MIAMI (TodayNews) — Due to record heat waves in Florida and the rest of the US, Miami-Dade County officials are taking action to protect about 80,000 outdoor construction and farm workers.
On Tuesday, the Miami-Dade County Commission gave initial approval to new heat standards for outdoor workers as dozens of workers and activists attended a rally to support the new rules, according to the Miami Herald. It still has to pass a committee vote and a final vote before a full commission to become law. Such proposals have failed in recent years.
Commissioner Kionn McGee, the bill’s sponsor, spoke during a press conference about his own experiences growing up in rural Miami-Dade and working as a bean picker alongside his mother.
“One death under a scorching sun is too many,” McGee said. “Give these people what they need, what I didn’t have as a child, namely water, protection from the sun, shade.”
The new regulation will require businesses in Miami-Dade County to provide workers with water and a 10-minute shade break every two hours on days when the heat index hits 90 degrees. Companies will also have to train workers and thermal safety supervisors. Companies that repeatedly fail to comply with this requirement can be fined up to $3,000 per violation per day.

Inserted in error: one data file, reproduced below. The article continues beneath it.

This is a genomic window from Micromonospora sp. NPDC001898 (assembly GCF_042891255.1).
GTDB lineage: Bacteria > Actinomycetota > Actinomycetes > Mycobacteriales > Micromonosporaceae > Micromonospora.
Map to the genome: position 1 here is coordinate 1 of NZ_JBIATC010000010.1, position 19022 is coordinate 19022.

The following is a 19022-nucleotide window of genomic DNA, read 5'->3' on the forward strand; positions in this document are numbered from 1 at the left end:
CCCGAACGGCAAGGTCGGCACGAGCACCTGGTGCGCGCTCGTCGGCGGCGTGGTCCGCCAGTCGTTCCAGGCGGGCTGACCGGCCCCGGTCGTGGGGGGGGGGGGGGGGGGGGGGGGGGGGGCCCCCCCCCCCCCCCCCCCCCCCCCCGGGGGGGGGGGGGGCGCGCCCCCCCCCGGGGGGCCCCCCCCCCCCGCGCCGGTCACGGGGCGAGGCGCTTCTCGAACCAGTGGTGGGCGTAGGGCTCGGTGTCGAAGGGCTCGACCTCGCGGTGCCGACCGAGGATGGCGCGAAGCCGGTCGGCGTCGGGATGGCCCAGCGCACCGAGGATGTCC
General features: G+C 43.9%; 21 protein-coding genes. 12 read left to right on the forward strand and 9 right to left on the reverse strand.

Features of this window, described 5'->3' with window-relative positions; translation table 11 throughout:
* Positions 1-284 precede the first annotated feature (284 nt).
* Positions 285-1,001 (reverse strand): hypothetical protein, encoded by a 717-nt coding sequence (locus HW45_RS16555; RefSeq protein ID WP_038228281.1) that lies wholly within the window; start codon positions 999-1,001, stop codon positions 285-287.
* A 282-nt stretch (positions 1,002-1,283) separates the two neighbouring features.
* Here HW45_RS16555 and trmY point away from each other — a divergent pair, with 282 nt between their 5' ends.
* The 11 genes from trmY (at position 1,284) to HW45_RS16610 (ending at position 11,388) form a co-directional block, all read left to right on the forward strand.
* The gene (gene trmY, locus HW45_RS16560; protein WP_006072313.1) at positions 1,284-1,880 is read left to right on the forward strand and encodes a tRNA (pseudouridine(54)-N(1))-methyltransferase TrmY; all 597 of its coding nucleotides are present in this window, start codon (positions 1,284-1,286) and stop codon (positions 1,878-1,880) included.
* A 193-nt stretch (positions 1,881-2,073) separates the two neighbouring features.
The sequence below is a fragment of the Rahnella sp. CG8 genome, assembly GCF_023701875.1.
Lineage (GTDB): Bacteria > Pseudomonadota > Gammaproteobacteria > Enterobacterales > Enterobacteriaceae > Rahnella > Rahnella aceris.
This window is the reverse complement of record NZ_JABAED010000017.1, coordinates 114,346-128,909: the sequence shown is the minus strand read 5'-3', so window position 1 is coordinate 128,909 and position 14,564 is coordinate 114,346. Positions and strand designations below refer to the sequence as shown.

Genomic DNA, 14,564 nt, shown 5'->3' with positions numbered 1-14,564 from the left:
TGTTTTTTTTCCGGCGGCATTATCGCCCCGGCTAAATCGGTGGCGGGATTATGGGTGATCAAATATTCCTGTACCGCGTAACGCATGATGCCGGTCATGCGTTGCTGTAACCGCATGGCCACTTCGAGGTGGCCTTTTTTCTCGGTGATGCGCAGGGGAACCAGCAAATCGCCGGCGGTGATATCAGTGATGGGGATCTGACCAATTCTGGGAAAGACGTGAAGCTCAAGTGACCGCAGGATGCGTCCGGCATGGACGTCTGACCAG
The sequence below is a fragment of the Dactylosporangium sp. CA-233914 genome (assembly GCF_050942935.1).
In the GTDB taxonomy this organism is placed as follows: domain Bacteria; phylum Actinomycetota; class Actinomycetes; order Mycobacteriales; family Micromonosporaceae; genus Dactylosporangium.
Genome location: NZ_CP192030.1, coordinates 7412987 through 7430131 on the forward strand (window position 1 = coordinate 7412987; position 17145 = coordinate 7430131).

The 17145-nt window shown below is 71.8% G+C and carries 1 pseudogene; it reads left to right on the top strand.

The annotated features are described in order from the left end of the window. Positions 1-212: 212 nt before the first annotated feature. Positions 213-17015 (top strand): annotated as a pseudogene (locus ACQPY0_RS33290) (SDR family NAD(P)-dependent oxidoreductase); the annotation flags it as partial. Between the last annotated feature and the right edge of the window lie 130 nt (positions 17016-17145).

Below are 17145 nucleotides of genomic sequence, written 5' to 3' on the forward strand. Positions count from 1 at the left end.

At least two farm workers have died this year due to heat-related problems in South Florida. The heatwave kills an average of 34 people a year and hospitalizes hundreds more in Miami-Dade, reports show.
More than 300,000 people work on the street in Miami-Dade County, while the new rules only affect about 80,000 people in construction and farming. Outdoor workers are 35 times more likely to die from heat-related illnesses than the general population.
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